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A LIVE LANGUAGE: Chaldeans who speak, learn Aramaic say it helps preserve their culture


Mel Gibson's controversial film "The Passion of the Christ" has been strapped with several labels in recent weeks: brutal, beautiful, horrific, haunting, anti-Semitic, true, untrue.

But whatever it is, members of the local Chaldean community insist, it is not a dead-language film.

"The Passion" is shot entirely in Aramaic and Latin with English subtitles.

Although the languages -- one believed used by Jesus; the other the tongue of Imperial Rome -- are commonly considered lost relics of another era, modern variations of Aramaic persist in small pockets around the world, including the Chaldean enclave of metro Detroit.

"Our community is extremely excited about the film," said Martin Manna, 31, a Chaldean business leader from Bloomfield Hills. "But the reaction from our community is, 'Why is everyone seeing this as a dead language?' "

Local Chaldeans, Catholics from Iraq, said they are thrilled to see their language spotlighted in a big-budget movie. Some are determined to use the wave of publicity to push for preservation of their fading tongue.

"We have to keep our heritage," said Suad Gorial, who teaches a modern dialect of Aramaic at St. Joseph Chaldean Catholic Church in Troy. "If we have no language, we have no history."

Chaldeans have long guarded Aramaic as their own oral tradition. Many have absorbed Arabic in Iraq or English in the United States to get by, but Aramaic is the language of their Bible, their prayers and their native villages.

Wednesday morning, about 40 women in lace veils and dark coats filed into St. Joseph for their daily prayers. An older woman with gray hair gathered at her nape called out in quick, measured Aramaic, and the group responded in unison.

The voices swirled back and forth in the gilded sanctuary for nearly an hour as the women prayed. Men trickled in to join them in time for the daily 11 a.m. mass.

Some of them can't read or write the language they have spoken all their lives, so they go to Gorial's class Tuesday nights to work with the 22-letter alphabet. After a few curves, slashed lines and dots, this week's students knew how to write and pronounce six consonants and two vowel marks.

They didn't get these lessons in Iraq, a Muslim country where education is in Arabic, not the Aramaic of its Christian minority.

"It's important for me to learn. This is my language," Intesar Nalow, 62, said after class.

In her native city of Baghdad she and others knew "nothing about the language," she said. "It's not open. Here, more open."

Gorial, Nalow and others said they plan to see "The Passion," not only for its religious significance but for the challenge of deciphering the ancient form of Aramaic depicted on screen.

Manna, who is president of the Chaldean American Chamber of Commerce in Farmington Hills, saw a matinee Wednesday and left the theater moved by the story but slightly confused by the language.

"These people were obviously amateurs when it came to the language," Manna said of the actors. "We did catch about 30 to 40 percent of it."

Gibson chose Aramaic because it was the common language of the era and region of Jesus. Jesus' last words on the cross, according to the New Testament, were Aramaic for "My God, my God, why hast thou forsaken me?"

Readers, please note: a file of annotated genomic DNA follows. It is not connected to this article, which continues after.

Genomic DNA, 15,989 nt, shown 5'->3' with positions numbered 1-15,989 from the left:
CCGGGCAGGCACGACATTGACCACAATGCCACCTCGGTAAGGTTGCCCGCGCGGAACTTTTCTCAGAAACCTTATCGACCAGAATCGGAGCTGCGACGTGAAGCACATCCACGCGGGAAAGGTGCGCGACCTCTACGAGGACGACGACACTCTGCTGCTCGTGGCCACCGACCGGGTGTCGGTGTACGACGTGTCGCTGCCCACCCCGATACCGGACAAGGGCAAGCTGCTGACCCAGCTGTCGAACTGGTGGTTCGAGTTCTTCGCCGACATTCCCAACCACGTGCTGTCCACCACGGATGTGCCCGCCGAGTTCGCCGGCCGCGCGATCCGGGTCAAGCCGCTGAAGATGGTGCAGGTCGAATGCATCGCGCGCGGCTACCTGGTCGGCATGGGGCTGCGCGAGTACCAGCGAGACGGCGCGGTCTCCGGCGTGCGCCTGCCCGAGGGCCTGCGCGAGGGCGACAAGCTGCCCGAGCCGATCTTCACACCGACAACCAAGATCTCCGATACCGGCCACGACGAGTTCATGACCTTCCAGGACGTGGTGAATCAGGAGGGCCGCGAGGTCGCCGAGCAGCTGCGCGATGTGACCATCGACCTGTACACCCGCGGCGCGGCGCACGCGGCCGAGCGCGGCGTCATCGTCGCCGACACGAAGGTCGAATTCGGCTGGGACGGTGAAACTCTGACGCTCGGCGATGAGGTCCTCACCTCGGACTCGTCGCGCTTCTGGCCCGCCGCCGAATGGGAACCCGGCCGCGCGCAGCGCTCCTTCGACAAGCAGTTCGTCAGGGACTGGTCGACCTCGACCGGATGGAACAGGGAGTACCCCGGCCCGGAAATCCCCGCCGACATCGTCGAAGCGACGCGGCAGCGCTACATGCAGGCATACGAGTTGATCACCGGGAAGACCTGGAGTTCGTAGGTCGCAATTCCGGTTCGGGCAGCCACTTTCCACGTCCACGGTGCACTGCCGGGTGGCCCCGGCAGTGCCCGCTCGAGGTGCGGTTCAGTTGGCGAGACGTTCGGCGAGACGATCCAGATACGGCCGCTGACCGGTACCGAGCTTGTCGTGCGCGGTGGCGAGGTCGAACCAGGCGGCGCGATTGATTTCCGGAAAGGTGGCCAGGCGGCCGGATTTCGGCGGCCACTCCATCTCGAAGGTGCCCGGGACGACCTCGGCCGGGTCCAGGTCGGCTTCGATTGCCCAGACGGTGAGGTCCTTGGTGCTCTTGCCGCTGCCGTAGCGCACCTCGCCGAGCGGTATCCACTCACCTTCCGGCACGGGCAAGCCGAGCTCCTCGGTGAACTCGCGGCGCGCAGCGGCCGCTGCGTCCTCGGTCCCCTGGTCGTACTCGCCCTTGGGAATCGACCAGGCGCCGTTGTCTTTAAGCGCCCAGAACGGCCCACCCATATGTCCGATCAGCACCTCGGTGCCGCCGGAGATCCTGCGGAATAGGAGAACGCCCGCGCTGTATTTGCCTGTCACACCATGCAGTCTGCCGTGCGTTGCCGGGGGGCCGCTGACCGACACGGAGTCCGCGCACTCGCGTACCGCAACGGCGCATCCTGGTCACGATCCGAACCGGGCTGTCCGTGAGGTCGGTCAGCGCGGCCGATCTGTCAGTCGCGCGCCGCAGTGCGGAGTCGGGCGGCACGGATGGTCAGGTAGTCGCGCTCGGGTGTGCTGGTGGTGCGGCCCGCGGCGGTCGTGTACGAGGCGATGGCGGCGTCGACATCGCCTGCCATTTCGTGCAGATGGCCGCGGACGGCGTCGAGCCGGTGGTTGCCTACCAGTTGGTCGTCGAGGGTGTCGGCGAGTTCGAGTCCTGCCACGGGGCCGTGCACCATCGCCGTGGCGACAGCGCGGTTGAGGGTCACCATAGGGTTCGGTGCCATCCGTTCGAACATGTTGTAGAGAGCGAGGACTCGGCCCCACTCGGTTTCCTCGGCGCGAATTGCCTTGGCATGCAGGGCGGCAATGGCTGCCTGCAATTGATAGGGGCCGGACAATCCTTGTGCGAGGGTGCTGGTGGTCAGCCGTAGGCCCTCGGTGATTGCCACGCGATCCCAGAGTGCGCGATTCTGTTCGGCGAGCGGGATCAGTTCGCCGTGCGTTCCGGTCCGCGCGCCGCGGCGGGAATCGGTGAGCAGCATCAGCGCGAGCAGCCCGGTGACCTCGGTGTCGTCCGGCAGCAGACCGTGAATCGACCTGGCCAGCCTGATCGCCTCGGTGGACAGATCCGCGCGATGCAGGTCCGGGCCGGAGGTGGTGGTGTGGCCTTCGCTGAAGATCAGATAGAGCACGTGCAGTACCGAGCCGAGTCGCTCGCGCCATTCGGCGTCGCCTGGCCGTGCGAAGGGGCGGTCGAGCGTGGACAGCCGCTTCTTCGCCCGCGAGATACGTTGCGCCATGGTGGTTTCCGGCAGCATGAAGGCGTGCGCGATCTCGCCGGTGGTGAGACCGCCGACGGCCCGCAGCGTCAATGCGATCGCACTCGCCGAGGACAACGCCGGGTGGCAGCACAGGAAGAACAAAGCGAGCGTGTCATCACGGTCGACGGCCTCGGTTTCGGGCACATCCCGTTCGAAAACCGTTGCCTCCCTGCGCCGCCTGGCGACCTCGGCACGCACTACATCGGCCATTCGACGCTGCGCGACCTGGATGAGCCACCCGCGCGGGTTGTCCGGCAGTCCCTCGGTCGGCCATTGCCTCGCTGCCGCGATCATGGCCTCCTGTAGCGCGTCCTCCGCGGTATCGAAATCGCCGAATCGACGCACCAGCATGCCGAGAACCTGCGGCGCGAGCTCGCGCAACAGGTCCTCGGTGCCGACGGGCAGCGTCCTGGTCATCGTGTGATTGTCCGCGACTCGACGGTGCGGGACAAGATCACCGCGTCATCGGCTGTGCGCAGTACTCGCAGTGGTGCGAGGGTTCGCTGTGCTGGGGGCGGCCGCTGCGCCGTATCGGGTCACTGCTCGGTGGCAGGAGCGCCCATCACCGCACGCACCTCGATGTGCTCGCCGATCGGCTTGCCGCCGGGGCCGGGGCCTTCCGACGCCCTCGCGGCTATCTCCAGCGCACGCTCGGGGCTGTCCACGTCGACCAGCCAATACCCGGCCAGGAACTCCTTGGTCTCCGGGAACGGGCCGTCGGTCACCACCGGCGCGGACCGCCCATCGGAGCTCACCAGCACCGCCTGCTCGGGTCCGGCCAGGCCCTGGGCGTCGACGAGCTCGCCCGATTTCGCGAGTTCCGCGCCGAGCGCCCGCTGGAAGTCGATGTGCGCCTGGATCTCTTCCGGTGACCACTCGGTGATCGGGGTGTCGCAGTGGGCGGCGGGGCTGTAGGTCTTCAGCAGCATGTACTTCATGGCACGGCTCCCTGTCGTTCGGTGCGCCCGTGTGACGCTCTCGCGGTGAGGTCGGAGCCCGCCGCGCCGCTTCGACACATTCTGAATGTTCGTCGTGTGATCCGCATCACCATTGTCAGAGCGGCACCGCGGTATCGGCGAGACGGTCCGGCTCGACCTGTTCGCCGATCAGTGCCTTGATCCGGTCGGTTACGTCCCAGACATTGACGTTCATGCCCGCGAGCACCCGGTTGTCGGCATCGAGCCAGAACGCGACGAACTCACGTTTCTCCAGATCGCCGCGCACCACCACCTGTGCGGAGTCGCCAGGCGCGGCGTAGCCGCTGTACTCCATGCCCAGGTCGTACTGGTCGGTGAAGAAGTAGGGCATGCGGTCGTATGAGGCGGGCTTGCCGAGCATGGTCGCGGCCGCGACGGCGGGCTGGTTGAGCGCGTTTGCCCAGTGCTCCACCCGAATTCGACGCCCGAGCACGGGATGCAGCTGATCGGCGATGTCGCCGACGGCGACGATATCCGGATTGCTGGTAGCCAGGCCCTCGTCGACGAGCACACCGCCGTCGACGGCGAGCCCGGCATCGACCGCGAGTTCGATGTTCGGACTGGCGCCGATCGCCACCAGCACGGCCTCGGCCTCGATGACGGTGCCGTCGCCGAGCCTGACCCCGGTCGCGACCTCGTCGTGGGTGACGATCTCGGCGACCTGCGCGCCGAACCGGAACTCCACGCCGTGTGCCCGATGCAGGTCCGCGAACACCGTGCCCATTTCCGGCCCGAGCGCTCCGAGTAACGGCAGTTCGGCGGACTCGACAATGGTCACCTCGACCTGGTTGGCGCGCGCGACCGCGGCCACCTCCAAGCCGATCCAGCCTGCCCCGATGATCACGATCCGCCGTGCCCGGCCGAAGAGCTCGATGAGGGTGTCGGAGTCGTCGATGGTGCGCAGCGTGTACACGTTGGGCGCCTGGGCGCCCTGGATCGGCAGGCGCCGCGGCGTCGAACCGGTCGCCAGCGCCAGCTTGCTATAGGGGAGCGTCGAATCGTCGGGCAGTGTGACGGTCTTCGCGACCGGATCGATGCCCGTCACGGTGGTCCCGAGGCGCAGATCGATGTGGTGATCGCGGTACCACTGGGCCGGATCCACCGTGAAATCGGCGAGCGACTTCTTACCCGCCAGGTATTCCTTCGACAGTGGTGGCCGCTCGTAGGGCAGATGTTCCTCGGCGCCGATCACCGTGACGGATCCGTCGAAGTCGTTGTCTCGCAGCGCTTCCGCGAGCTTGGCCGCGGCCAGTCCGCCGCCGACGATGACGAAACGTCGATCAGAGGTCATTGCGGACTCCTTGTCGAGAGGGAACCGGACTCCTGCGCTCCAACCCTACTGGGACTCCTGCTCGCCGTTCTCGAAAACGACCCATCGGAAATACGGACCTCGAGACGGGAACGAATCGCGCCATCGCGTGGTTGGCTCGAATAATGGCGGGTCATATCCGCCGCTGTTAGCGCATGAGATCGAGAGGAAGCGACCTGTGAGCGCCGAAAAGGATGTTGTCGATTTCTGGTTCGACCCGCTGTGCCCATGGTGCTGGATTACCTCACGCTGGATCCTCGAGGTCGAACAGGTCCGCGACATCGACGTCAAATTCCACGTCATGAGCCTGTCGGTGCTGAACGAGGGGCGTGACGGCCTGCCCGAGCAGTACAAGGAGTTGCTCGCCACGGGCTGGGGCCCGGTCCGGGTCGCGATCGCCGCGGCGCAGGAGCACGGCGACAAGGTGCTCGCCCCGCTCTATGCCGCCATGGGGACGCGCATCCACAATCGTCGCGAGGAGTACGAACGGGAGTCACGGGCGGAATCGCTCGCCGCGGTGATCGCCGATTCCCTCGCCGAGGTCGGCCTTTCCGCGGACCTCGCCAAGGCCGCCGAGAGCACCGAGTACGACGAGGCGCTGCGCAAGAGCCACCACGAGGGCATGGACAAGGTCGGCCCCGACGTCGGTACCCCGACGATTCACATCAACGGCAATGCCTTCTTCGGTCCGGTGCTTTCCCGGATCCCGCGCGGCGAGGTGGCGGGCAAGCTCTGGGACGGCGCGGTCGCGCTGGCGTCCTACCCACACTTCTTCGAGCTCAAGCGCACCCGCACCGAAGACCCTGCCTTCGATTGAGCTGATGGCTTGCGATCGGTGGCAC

Since then, Aramaic has evolved and splintered into dozens of dialects. Jews once spoke a western dialect, while Chaldeans and Assyrians used an eastern dialect. Chaldeans today speak a modern form they call Chaldean, though scholars and linguists call it Syriac.

"There are many, many forms; some of them I really can't even read," said Charles Krahmalkov, a recently retired professor of ancient and biblical languagesat the University of Michigan. "Dictionaries are coming out now all the time on the various Jewish dialects and Christian dialects."

Krahmalkov said he was astonished when he learned Gibson was filming in Aramaic and Latin.

"I don't think it was the first time it was done, but it is usually done in English and spiced with foreign languages," he said. Gibson "had a conception and an idea, and it was a fascinating one."

Aramaic became the lingua franca of the Near East around 900 B.C., when civilizations were looking for an international language for education and trade. It remained strong until the 7th-Century Arab conquest.

Today, the goal of older Chaldean Americans is to teach the language to their children who have grown up speaking English.

One group, Chaldean Americans Reaching and Encouraging of West Bloomfield, is working on a regional curriculum for modern Aramaic to be taught in churches.

"It's such a beautiful language and it's so old and carries so much," said Bashar Hannosh, 32, president of CARE. "We feel if we don't preserve it, we're going to lose it."

The Rev. Emanuel Shaleta, pastor of St. Joseph, said he takes pride in speaking a variation of the language spoken by Jesus. And he marvels that Aramaic lives on after such a long history.

"You can say it is a miracle," he said.

* * *

ERIC SEALS/DFPPart of Luke's gospel, as written in Aramaic, believed to be the tongue of Jesus.

* * *


I love you (said to a woman). -- K-haibinnakh.
What's for dinner? -- Ma ittan ta ashaya?
I live in the Motor City (said by a man) -- Ana k-aishin mdhyta d-sayarat.
Where's the bathroom? -- Aika iyle betha d-maya?
Do you come here often? (said to a woman) -- Kul gaha k-athyat akha?
Happy Birthday (said to a woman)! -- Brykha aidha d-hwaithakh!
Source: Suad Gorial, who teaches a modern Aramaic dialect at St. Joseph Chaldean Catholic Church in Troy

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